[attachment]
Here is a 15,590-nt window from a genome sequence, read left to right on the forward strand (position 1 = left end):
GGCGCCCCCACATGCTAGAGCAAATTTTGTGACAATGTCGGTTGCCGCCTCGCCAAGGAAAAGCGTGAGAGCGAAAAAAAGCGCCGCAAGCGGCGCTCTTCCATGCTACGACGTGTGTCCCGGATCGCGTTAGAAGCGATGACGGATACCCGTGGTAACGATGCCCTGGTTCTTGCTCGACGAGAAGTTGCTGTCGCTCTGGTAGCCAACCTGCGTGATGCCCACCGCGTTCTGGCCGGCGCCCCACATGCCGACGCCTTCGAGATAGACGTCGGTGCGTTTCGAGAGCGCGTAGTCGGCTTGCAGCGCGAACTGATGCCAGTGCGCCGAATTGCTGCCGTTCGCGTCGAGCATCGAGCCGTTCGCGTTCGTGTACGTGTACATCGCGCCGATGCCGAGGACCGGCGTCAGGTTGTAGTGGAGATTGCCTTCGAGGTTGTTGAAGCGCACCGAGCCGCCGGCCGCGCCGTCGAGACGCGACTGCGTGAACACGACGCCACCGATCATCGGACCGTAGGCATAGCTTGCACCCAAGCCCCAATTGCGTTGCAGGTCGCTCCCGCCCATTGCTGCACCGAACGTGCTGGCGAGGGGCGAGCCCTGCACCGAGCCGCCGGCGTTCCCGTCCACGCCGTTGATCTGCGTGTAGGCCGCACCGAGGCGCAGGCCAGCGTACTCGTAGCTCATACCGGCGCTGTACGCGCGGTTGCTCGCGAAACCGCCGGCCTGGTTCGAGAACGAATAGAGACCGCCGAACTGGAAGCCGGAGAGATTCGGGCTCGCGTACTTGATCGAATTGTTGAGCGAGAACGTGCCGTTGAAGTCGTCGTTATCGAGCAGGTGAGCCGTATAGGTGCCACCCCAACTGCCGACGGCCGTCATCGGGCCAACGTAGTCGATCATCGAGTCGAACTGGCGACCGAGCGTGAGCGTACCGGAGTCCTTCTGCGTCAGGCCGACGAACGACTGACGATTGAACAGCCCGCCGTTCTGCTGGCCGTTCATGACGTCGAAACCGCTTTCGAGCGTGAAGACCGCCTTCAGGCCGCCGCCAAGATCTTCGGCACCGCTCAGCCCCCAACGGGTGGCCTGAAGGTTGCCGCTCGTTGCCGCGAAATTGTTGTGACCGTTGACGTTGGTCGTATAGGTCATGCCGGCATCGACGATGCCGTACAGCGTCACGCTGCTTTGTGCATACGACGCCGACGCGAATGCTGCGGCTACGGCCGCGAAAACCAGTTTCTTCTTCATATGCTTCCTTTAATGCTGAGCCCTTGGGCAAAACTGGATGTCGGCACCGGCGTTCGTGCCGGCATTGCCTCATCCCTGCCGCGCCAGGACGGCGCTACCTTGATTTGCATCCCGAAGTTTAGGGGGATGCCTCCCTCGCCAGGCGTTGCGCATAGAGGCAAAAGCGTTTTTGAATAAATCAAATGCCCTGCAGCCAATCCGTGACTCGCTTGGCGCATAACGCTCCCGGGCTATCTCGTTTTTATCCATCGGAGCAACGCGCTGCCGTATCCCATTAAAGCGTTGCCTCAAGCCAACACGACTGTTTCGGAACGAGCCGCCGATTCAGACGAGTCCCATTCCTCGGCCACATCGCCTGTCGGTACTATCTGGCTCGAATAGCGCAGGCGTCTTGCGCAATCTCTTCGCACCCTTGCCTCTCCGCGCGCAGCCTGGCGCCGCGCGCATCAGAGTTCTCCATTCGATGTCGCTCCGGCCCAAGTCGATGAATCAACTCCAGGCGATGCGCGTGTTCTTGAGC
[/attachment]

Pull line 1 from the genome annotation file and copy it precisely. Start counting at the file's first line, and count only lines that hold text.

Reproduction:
Here is a 15,590-nt window from a genome sequence, read left to right on the forward strand (position 1 = left end):